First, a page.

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AI-Powered Ultrasound Aids Diagnosis at the Bedside

By HospiMedica International staff writers
Posted on 10 Aug 2021
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The Kosmos Torso hand-held scanner and Bridge tablet (Photo courtesy of EchoNous)
The Kosmos Torso hand-held scanner and Bridge tablet (Photo courtesy of EchoNous)
A new point-of-care (POC) ultrasound system powered by artificial intelligence (AI) software can produce high quality diagnostic images.

The EchoNous (Redmond, WA, USA) Kosmos system combines a lightweight, hand-held scanner called the Torso and a deep learning AI software platform. The Torso scanner is equipped with continuous-wave and pulsed-wave Doppler technology to perform ultrasound scans, and also features digital auscultation and an integrated electrocardiogram (ECG) reader, allowing it to perform stethoscope and ECG readings as well as ultrasound imaging. It also guides users through the scanning process, providing animated diagrams and automated grading and labeling to ensure they capture the highest-quality images possible.

The data collected by the Torso are analyzed by AI algorithms installed on either the user’s own Android device (with the Kosmos app downloaded), or on the Kosmos Bridge, a preloaded tablet purchased from EchoNous. The AI platform automatically computes ejection fraction, stroke volume, and cardiac output from the heart readings in a matter of seconds. Features include IPX7 rating; B-mode, M-mode, and color Doppler imaging; a Qualcomm Snapdragon 835 processor; ECG leads; a binaural headset that provides high-fidelity analog signal conditioning, digitization, and processing; and high-quality sound and visual auscultation waveform display.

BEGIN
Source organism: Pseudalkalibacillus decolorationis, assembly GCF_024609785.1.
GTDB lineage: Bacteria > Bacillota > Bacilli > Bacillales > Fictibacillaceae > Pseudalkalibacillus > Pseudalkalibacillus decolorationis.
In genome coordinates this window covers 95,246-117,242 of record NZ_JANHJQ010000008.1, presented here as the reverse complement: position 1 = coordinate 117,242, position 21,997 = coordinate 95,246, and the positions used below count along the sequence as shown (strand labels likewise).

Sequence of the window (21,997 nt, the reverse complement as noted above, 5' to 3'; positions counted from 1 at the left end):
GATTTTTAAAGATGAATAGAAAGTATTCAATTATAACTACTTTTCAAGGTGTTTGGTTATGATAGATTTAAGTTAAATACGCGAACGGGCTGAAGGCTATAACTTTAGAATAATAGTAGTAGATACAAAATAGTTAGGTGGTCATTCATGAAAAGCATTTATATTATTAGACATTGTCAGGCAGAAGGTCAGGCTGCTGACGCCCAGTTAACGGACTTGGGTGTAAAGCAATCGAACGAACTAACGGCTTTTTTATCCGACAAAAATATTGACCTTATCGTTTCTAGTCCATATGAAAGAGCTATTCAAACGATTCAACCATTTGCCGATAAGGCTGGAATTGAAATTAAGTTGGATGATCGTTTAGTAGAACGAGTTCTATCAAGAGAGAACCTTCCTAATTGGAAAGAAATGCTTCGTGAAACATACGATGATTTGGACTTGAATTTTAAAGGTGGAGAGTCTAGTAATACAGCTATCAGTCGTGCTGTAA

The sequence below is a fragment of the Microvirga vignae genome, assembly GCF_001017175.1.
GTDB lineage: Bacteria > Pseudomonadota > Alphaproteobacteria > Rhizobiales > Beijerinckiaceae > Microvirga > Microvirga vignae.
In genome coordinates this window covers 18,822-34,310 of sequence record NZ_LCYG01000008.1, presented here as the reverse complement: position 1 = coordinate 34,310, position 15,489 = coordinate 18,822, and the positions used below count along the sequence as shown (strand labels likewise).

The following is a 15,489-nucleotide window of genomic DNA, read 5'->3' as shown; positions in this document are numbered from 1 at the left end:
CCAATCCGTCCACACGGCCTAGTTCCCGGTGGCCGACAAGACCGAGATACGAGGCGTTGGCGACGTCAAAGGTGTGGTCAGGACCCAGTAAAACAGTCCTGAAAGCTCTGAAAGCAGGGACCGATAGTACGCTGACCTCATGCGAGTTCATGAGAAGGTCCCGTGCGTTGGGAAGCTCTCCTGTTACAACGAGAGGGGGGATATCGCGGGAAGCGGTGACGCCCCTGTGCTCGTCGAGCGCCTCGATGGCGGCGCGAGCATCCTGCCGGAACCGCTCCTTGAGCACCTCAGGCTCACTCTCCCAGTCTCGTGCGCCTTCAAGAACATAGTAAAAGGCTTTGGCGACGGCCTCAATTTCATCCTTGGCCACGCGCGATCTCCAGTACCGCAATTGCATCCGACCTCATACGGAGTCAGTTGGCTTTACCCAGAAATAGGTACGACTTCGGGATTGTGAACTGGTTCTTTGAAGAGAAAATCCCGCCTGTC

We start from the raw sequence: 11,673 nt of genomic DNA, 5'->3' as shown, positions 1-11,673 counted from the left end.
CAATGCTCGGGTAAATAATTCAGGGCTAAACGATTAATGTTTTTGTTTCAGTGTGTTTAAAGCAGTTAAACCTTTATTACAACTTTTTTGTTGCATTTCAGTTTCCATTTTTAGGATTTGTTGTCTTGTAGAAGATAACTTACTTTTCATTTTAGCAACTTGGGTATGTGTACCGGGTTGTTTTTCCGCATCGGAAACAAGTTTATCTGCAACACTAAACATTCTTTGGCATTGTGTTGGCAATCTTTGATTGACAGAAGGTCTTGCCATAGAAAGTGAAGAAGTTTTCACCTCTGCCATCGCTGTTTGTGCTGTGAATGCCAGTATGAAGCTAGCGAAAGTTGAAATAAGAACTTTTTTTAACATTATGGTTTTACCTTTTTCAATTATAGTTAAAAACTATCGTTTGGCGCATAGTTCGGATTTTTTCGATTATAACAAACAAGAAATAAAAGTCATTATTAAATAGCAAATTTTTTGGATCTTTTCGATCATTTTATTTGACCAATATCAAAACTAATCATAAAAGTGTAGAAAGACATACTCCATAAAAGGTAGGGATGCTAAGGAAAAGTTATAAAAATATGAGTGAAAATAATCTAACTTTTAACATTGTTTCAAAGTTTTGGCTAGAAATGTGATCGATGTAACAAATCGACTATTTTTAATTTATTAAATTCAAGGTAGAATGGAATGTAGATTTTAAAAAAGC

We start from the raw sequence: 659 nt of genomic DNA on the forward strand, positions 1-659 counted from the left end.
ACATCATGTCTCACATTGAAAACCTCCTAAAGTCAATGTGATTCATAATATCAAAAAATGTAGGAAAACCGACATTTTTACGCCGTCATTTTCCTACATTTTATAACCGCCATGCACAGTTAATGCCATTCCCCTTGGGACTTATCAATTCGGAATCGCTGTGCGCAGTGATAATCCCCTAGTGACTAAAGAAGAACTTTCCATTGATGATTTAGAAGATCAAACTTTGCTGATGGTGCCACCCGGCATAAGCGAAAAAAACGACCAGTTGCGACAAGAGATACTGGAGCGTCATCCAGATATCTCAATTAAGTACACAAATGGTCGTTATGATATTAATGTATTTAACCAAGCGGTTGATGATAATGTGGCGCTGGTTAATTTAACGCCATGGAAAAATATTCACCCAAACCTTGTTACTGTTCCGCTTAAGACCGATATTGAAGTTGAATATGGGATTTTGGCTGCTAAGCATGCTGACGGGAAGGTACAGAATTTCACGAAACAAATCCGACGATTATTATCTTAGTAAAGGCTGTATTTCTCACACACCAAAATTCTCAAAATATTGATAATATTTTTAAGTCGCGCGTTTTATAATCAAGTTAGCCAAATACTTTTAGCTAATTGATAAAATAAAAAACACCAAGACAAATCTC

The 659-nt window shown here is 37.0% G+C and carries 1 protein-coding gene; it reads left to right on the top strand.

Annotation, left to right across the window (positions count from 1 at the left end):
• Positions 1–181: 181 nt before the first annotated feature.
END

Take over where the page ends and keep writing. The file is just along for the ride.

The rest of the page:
“For AI techniques to be useful in POC ultrasound, a data-rich image is required to avoid classic 'garbage-in, garbage-out' problems. For deep learning to be of actual value to medicine, we have, since the beginning, carefully listened to numerous leading clinicians as to how they want AI techniques delivered with ultrasound," said Niko Pagoulatos, PhD, co-founder of EchoNous. “Torso’s added ECG abilities prevent patients in coronary care units from needing to be transferred to echo labs, saving time and money.”

The exponential growth of POC ultrasound (POCUS) in the intensive care unit (ICU) and hospital clinical wards has been driven by mounting clinical evidence showing heightened patient safety and less risk of complication when key interventions are performed with ultrasound guidance at the POC, such as imaging the abdomen, heart, and lungs, and when guiding interventional procedures, such as nerve blocks and targeted injections.

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